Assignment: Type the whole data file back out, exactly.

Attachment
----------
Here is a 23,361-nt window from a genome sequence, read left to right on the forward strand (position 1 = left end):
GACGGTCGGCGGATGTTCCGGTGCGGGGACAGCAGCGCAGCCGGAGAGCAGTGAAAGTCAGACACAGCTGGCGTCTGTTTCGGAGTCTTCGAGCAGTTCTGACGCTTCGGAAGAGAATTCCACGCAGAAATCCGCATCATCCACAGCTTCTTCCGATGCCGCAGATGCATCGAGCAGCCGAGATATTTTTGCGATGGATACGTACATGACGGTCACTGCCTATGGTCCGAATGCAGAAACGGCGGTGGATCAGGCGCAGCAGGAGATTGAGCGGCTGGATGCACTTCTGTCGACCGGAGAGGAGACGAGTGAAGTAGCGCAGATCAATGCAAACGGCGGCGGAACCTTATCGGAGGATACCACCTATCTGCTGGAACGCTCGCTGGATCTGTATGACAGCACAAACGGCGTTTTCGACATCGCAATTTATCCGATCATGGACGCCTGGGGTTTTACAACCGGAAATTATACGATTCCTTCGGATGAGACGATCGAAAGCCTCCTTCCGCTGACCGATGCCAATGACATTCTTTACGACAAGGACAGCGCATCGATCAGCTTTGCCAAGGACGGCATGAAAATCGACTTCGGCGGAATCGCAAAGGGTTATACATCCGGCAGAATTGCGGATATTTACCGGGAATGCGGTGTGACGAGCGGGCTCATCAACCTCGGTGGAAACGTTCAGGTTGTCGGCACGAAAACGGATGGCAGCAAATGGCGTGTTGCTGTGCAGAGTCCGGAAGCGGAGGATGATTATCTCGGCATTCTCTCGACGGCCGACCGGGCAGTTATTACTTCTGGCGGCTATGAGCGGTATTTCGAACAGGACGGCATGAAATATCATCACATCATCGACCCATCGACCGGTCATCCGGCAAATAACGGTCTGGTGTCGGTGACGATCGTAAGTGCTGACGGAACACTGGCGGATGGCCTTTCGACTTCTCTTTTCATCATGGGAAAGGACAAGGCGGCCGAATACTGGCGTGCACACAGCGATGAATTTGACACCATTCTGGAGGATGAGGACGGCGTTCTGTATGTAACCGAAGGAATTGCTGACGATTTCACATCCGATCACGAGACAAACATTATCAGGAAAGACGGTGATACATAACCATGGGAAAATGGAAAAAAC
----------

Here is a 23,361-nt window from a genome sequence, read left to right on the forward strand (position 1 = left end):
GACGGTCGGCGGATGTTCCGGTGCGGGGACAGCAGCGCAGCCGGAGAGCAGTGAAAGTCAGACACAGCTGGCGTCTGTTTCGGAGTCTTCGAGCAGTTCTGACGCTTCGGAAGAGAATTCCACGCAGAAATCCGCATCATCCACAGCTTCTTCCGATGCCGCAGATGCATCGAGCAGCCGAGATATTTTTGCGATGGATACGTACATGACGGTCACTGCCTATGGTCCGAATGCAGAAACGGCGGTGGATCAGGCGCAGCAGGAGATTGAGCGGCTGGATGCACTTCTGTCGACCGGAGAGGAGACGAGTGAAGTAGCGCAGATCAATGCAAACGGCGGCGGAACCTTATCGGAGGATACCACCTATCTGCTGGAACGCTCGCTGGATCTGTATGACAGCACAAACGGCGTTTTCGACATCGCAATTTATCCGATCATGGACGCCTGGGGTTTTACAACCGGAAATTATACGATTCCTTCGGATGAGACGATCGAAAGCCTCCTTCCGCTGACCGATGCCAATGACATTCTTTACGACAAGGACAGCGCATCGATCAGCTTTGCCAAGGACGGCATGAAAATCGACTTCGGCGGAATCGCAAAGGGTTATACATCCGGCAGAATTGCGGATATTTACCGGGAATGCGGTGTGACGAGCGGGCTCATCAACCTCGGTGGAAACGTTCAGGTTGTCGGCACGAAAACGGATGGCAGCAAATGGCGTGTTGCTGTGCAGAGTCCGGAAGCGGAGGATGATTATCTCGGCATTCTCTCGACGGCCGACCGGGCAGTTATTACTTCTGGCGGCTATGAGCGGTATTTCGAACAGGACGGCATGAAATATCATCACATCATCGACCCATCGACCGGTCATCCGGCAAATAACGGTCTGGTGTCGGTGACGATCGTAAGTGCTGACGGAACACTGGCGGATGGCCTTTCGACTTCTCTTTTCATCATGGGAAAGGACAAGGCGGCCGAATACTGGCGTGCACACAGCGATGAATTTGACACCATTCTGGAGGATGAGGACGGCGTTCTGTATGTAACCGAAGGAATTGCTGACGATTTCACATCCGATCACGAGACAAACATTATCAGGAAAGACGGTGATACATAACCATGGGAAAATGGAAAAAAC